Alles begann im Sommer 1916, als 7.000 griechische Soldaten und Offiziere unter dramatischen Umständen in die damals schlesische Stadt Görlitz kamen. Obwohl sie selbst nichts über Ziel und Zweck ihrer langen Reise wussten, wurden sie vom Flügeladjutanten des Kaisers, den örtlichen Behörden und der Bevölkerung als „internierte Gäste“ des Kaiserreiches mit Militärparaden, Musikkapellen und einem Schild mit der Aufschrift „XAIRETE“ („Seid gegrüßt“) begeistert empfangen. Es handelte sich immerhin um die erste deutsch-griechische Begegnung auf deutschem Boden. Und so vermischte sich mitten im Krieg Tragisches mit Menschlichem, die Brutalität des Kampfes mit alltäglichen, kuriosen Geschehnissen, und es kam zu manch bemerkenswertem kulturellen Austausch. Doch der deutsch-griechische „Frühling“ währte nicht lang …
Francia, Band 45
Author: Deutsches Historisches Institut Paris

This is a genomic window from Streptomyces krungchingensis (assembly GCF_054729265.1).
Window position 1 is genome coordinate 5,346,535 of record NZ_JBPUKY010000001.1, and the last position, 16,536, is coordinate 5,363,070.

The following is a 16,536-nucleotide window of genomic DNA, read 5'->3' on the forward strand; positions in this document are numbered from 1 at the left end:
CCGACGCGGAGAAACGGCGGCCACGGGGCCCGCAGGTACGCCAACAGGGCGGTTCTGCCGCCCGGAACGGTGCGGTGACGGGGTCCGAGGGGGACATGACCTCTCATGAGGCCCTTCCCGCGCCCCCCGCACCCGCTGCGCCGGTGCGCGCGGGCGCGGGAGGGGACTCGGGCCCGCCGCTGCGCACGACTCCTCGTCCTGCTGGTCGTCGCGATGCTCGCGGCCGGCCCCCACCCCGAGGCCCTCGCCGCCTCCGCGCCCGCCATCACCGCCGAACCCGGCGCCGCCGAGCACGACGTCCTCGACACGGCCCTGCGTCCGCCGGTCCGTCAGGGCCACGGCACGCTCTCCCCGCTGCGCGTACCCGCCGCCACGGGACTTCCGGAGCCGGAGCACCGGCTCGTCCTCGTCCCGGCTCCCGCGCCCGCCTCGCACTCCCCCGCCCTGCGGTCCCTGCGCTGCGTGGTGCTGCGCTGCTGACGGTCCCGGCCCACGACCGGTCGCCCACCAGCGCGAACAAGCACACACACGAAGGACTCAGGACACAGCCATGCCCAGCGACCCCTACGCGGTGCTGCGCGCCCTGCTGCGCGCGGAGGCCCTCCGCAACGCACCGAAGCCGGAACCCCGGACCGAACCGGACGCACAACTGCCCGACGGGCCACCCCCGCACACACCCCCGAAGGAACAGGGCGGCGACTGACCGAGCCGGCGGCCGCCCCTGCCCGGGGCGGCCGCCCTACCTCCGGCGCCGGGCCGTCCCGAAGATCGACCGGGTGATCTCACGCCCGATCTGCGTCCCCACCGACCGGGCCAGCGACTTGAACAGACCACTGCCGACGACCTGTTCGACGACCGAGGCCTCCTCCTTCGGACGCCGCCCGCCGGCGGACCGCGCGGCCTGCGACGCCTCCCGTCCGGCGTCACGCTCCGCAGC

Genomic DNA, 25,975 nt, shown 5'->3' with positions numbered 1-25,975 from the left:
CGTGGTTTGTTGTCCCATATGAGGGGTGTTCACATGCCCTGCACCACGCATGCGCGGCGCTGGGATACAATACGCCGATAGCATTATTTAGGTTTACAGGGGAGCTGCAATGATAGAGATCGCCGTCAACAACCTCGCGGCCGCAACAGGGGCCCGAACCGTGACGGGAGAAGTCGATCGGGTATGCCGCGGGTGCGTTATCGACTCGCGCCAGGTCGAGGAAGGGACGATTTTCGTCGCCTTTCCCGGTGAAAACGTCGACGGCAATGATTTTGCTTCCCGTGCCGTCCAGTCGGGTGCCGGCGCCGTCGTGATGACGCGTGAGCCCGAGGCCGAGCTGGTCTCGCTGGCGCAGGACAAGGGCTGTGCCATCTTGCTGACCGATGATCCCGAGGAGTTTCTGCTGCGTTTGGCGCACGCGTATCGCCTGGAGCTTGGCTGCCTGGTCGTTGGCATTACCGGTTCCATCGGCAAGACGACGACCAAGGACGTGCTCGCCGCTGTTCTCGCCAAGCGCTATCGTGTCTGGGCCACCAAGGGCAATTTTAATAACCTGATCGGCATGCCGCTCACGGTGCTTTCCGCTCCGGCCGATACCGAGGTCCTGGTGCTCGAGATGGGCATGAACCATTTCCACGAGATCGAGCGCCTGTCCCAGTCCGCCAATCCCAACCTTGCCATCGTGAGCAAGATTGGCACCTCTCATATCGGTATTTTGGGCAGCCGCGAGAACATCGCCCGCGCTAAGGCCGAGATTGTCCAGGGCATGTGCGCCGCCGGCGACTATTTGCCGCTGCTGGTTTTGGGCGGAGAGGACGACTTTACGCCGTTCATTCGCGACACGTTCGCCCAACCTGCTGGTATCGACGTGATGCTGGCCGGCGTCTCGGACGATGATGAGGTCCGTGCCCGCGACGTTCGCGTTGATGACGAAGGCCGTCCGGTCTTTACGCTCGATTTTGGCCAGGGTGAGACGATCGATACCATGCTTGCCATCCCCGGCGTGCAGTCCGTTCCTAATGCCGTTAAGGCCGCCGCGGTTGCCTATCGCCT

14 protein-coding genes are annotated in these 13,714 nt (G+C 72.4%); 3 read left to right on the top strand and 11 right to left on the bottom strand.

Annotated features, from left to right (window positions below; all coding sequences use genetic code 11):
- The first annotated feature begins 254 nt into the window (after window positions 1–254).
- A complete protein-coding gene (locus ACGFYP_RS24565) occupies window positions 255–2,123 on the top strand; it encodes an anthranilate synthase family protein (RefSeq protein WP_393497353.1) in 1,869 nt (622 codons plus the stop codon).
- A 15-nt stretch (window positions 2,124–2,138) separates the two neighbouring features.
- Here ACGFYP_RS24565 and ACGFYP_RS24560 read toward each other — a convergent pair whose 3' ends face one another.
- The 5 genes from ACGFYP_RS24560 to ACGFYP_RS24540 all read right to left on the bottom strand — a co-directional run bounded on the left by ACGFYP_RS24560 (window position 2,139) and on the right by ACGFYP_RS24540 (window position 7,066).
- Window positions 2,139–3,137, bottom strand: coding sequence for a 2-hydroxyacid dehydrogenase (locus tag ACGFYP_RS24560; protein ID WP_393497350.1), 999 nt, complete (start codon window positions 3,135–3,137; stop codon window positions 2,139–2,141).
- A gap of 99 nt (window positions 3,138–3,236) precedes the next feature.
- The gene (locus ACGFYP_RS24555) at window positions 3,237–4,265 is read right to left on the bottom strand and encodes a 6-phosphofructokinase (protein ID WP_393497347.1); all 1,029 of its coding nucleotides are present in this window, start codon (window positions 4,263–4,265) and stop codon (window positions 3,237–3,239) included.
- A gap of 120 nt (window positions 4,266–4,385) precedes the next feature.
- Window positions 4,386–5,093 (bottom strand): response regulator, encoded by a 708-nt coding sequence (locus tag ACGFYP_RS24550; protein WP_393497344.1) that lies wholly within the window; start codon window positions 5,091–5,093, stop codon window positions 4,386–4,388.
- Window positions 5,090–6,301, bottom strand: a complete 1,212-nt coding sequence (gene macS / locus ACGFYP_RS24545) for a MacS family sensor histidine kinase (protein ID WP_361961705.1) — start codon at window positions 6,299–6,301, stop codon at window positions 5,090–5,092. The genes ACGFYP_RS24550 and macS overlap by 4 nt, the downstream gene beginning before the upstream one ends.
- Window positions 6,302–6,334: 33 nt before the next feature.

Der Band enthält 28 Beiträge in deutscher, französischer und englischer Sprache. Die Themenvielfalt reicht von Zürich und den Karolingern im 9. Jahrhundert, der Verwandtschaft Papst Viktors IV., spätmittelalterlichen Kampfbüchern und der Burgundpolitik Kaiser Maximilians über die Elsassverhandlungen auf dem Westfälischen Friedenskongress, die französische Wahrnehmung der Glorious Revolution, Diplomatenkorrespondenz der Frühen Neuzeit sowie den Bischof von Straßburg und den Wiener Hof im frühen 18. Jahrhundert bis zu Geschichtserzählungen in Comicform, einem Einblick in die Archivbestände des Service historique de la Défense und einer Betrachtung der Rolle Frankreichs und Deutschlands in der Weltpolitik seit 1945. Mit Fragen der Vergangenheitsbewältigung nach dem Fall der Mauer befassen sich die Beiträge einer 2017 zu Ehren von Joachim Gauck veranstalteten Tagung.